The Department of Justice said it has received reports of fraudsters creating fake COVID-19 vaccine surveys for consumers to fill out with the promise of a prize or cash at the conclusion of the survey.
However, the DOJ says that these surveys are actually being used to steal money from consumers and capture personal information.
Consumers reportedly receive the surveys by email and text message, and are told that, as a gift for filling out the survey, they can choose from various free prizes, such as an iPad Pro.
The messages say that the consumers only need to pay shipping and handling fees to receive their prize.
Victims provide their credit card information and are charged for shipping and handling fees, but never receive the promised prize, the DOJ said.
Victims are exposing their personally information to scammers, which increases the probability of identity theft.
The DOJ is warning consumers not to click on links in text messages or emails claiming to be a vaccine survey.
Authorities say you should always carefully examine any message purporting to be from a company and do not click on a link in an unsolicited email or text message.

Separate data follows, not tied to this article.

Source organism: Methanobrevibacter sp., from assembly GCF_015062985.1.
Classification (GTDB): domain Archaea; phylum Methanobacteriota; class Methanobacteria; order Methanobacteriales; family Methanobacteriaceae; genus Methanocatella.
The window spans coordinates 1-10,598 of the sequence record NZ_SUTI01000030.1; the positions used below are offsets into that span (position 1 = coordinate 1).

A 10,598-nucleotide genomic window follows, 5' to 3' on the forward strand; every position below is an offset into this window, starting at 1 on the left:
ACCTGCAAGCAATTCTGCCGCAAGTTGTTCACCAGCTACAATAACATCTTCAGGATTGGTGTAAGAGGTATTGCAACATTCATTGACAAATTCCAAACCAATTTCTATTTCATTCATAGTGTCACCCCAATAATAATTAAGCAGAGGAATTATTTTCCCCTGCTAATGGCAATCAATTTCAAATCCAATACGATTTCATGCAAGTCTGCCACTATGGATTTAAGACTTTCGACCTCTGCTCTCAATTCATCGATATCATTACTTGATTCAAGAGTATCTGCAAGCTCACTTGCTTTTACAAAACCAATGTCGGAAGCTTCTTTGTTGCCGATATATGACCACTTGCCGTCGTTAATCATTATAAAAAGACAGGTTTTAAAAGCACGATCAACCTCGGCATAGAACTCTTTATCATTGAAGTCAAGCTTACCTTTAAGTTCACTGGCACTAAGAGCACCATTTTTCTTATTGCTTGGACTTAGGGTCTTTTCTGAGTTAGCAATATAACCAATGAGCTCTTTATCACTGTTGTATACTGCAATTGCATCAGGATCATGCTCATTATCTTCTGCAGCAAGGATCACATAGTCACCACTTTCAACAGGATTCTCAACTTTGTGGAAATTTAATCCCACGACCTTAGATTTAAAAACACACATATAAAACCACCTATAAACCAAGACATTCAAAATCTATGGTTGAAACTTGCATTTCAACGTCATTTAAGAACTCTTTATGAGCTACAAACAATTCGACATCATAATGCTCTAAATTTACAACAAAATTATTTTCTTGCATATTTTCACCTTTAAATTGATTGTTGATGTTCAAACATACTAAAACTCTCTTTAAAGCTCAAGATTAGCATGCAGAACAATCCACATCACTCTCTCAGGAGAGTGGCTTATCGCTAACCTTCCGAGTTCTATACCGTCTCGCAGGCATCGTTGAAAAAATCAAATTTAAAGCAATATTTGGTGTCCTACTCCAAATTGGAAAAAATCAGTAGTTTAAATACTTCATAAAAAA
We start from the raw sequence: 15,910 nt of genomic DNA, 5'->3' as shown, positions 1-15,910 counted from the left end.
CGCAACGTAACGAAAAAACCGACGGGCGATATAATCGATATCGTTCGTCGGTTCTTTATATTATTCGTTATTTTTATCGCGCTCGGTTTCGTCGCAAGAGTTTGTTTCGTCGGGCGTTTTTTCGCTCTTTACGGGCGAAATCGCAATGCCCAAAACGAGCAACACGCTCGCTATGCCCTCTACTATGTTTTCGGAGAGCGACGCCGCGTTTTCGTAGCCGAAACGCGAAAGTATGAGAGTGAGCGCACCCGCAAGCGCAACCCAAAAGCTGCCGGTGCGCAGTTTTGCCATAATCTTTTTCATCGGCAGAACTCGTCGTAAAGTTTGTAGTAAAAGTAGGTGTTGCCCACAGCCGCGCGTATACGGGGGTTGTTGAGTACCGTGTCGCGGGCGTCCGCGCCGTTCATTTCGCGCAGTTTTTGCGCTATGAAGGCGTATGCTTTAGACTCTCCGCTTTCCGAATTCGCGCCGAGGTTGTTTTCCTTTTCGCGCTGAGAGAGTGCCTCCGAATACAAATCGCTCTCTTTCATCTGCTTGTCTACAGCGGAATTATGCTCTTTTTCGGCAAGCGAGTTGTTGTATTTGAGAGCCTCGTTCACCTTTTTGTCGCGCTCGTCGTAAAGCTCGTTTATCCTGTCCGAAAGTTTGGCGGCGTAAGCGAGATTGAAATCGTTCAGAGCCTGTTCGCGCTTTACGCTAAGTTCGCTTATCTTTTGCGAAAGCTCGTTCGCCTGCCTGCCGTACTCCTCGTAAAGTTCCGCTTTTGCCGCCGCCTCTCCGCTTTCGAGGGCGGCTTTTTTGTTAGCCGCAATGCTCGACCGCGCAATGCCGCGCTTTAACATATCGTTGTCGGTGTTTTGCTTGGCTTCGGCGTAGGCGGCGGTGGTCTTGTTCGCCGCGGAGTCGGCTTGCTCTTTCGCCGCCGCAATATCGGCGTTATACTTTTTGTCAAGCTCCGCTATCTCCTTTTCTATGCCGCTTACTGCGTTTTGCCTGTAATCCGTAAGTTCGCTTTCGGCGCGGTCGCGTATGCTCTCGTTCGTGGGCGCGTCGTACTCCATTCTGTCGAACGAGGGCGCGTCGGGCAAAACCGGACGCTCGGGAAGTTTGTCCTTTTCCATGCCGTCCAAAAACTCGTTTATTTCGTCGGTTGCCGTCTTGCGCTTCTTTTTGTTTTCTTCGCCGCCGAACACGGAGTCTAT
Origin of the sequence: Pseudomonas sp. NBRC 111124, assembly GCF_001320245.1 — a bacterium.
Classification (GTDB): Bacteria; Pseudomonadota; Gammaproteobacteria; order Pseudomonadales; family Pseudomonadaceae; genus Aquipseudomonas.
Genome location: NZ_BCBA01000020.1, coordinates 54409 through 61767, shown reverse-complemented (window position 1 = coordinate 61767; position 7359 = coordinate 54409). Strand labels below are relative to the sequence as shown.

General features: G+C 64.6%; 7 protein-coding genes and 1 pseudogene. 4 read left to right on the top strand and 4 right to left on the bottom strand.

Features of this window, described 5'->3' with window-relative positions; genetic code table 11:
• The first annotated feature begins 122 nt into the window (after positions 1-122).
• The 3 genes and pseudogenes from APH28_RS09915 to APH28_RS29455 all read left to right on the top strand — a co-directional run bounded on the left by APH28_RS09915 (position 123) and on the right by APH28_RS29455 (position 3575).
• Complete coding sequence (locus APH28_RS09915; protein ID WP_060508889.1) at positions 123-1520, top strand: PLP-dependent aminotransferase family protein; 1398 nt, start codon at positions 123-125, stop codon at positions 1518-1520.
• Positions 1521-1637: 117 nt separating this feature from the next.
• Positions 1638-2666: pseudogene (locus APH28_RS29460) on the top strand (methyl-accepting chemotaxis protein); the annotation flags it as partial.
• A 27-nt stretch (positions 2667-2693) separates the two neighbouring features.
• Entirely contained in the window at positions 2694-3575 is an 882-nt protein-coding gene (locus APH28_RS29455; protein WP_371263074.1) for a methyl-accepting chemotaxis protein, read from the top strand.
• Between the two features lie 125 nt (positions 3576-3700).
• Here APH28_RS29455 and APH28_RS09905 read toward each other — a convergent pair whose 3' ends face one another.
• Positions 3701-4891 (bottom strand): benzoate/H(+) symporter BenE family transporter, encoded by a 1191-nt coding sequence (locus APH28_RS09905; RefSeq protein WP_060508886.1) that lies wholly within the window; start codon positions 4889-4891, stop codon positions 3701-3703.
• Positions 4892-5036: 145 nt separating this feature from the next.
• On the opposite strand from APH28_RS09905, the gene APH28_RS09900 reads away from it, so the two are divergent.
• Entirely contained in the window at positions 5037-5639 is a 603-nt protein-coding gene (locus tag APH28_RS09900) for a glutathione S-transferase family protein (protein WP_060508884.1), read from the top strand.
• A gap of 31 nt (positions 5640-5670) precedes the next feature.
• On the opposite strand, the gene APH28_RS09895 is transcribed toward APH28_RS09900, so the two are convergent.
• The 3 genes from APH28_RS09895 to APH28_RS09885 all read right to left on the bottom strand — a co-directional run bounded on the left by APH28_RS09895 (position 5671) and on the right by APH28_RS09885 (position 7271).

If you receive a text message or email claiming to be a COVID-19 vaccine survey and containing a link or other contact information, you can report the communication to the National Center for Disaster Fraud (NCDF) by calling 866-720-5721 or via the NCDF Web Complaint Form at: www.justice.gov/disaster-fraud.
Intellectual property crimes such as these also may be reported to federal law enforcement at the National Intellectual Property Rights Coordination Center (IPR Center) at http://www.IPRCenter.gov.
If you believe you may have entered information into a fraudulent website, you can find resources on how to protect your information at: www.identitytheft.gov.